As it turns out, the Canadian Premier League has established itself as a good league to do just that: Boskovic was watching as Telfer made history last season, scoring the league’s first-ever goal just three minutes into the inaugural match at Tim Horton’s Field, with the player being closely watched by TFC head coach Greg Vanney as he continued to impress.

As the season went on and players like Samuel Piette echoed positive reactions to the league’s quality of play, Boskovic’s own opinion on the league solidified over time, too:

It was definitely an amazing experience to watch that first game, and then especially throughout the season seeing how competitive the play was, how the standard was, how the teams conducted themselves off and on the field. It definitely showed me that this could be a place where I could grow as a player and continue my career if I wanted to.

Robert Boskovic

Boskovic’s career ambitions aren’t just at the club level, either: he had been named to the Men’s Olympic Qualifying preliminary roster ahead of the competition’s postponement, saying that it’d be a dream-come-true to represent his country. For now, much like preseason camp, those thoughts are on hold – but he believes once the CPL resumes, it’ll be a good proving ground for young Canadians likes himself and Impact loanee James Pantemis.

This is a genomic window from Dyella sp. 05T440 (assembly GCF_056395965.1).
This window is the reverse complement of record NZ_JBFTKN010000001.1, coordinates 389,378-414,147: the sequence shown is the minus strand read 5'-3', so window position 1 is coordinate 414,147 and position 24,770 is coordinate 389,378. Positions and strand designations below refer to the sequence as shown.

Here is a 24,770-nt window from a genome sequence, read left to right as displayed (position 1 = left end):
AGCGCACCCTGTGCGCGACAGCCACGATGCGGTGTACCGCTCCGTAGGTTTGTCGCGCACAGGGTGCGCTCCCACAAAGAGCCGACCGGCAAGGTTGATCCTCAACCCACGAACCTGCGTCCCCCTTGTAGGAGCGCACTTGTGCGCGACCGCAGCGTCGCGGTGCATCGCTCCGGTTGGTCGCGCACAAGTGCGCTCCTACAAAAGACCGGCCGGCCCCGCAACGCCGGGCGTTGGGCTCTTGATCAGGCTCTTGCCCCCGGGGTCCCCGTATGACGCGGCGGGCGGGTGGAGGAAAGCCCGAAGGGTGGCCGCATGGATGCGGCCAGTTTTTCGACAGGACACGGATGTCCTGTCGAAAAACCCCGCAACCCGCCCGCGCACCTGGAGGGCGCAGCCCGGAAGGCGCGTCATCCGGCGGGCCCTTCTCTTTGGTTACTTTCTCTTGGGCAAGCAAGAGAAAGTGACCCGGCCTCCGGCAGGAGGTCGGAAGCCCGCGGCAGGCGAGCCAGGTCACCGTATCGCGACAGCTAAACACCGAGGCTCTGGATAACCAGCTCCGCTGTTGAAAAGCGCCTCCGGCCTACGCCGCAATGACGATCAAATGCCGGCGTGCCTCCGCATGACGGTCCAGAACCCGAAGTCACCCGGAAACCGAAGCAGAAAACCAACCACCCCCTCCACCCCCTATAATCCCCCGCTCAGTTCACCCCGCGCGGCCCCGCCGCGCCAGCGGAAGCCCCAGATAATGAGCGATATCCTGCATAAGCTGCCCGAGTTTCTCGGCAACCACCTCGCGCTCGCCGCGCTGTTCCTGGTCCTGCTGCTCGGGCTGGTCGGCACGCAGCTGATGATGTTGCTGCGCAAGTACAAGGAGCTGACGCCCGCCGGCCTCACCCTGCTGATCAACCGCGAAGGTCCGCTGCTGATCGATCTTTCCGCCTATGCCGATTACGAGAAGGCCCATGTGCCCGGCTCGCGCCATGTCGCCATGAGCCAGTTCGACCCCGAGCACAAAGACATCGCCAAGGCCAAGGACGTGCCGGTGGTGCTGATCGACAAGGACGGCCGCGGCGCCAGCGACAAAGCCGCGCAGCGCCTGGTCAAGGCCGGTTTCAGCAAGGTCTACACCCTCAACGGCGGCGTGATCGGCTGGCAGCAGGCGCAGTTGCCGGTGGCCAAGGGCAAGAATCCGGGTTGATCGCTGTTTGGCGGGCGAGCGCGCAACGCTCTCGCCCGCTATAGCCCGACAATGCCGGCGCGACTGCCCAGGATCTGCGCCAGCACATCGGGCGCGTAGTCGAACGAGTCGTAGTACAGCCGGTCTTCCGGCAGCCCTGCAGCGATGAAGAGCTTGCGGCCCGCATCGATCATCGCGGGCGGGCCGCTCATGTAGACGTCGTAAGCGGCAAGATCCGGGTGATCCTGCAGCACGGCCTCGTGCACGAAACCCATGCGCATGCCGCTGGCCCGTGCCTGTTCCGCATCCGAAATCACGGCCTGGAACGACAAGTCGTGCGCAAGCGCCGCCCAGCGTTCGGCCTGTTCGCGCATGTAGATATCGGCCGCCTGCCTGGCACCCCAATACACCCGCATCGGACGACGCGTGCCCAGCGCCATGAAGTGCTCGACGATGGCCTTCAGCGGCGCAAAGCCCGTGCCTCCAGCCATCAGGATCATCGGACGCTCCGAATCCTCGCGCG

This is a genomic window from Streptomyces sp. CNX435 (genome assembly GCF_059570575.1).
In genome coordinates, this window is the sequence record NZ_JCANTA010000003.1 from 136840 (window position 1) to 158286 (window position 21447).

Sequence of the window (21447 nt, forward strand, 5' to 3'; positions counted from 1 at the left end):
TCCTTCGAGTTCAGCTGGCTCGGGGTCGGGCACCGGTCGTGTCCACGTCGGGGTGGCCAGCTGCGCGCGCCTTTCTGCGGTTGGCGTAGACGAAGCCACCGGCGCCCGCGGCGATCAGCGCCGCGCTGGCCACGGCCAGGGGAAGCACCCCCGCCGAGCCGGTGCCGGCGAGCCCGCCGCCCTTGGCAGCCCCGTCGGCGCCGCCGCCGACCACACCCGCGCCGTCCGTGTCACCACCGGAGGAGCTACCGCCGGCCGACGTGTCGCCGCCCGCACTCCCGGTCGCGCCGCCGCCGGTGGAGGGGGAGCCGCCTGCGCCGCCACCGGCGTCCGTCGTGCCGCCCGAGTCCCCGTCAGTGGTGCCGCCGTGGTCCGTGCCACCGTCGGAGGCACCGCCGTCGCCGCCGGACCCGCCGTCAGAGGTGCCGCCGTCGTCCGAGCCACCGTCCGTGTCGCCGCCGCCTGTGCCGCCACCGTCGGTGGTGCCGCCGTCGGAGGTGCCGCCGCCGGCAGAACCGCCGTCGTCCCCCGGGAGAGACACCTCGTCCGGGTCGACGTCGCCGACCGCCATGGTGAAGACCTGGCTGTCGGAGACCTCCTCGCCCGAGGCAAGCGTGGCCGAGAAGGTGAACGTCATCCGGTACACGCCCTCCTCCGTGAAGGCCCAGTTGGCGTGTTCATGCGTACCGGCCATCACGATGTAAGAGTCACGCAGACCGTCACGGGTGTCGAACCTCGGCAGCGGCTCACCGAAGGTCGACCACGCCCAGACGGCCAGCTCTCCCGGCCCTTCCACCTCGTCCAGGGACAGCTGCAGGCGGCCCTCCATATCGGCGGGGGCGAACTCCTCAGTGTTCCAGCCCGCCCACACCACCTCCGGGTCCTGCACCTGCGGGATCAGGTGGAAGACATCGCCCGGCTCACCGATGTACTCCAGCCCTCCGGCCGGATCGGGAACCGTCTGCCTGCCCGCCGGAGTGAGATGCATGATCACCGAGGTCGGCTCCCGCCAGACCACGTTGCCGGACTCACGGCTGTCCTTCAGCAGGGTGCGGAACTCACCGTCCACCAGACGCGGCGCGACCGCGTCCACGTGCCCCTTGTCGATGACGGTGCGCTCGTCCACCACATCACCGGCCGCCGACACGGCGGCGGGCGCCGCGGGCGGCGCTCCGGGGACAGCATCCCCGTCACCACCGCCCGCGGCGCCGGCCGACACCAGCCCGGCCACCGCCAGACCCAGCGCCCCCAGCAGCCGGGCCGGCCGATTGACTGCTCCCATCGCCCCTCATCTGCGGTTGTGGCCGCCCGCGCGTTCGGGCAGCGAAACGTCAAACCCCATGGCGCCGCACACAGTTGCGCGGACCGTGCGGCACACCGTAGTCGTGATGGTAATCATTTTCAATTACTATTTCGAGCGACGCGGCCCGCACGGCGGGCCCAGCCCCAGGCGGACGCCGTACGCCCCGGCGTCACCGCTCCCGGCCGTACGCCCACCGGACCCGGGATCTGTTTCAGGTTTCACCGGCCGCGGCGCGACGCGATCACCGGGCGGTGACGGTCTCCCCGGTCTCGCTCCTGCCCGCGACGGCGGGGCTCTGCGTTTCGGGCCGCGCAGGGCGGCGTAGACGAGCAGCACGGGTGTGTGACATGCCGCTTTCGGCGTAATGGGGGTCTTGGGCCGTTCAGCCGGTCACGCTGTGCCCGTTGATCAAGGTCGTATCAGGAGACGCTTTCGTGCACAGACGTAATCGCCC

As a result, he expects MLS-to-CPL loans involving young Canadians will become even more of a regular occurrence, especially if the league keeps expanding and there are more roster spots that need filling.

I feel like as long as the CPL keeps growing as it does and gaining more recognition, I feel like MLS clubs will start to respect it even more just like the USL, and we’ll probably get more clubs signing players there, too. I think it’s a good sign, and good steps to take to get that going, you know?

With Canada Soccer having suspended all sanctioned soccer activities for the time being, the development of Boskovic – along with all professional athletes in Canada – has been put on hold as the COVID-19 pandemic puts a stop on the usual activities of fans and athletes around the globe.

While it remains to be seen if the 21-year-old will be making his Cavalry FC debut on April 11, one thing is certain: when Boskovic does get to play, he’s hungry to prove he can be a standout defender in the domestic league who not only ticks all the boxes for Tommy Wheeldon Jr., but hopefully catches the eye of Toronto FC head coach Greg Vanney, too.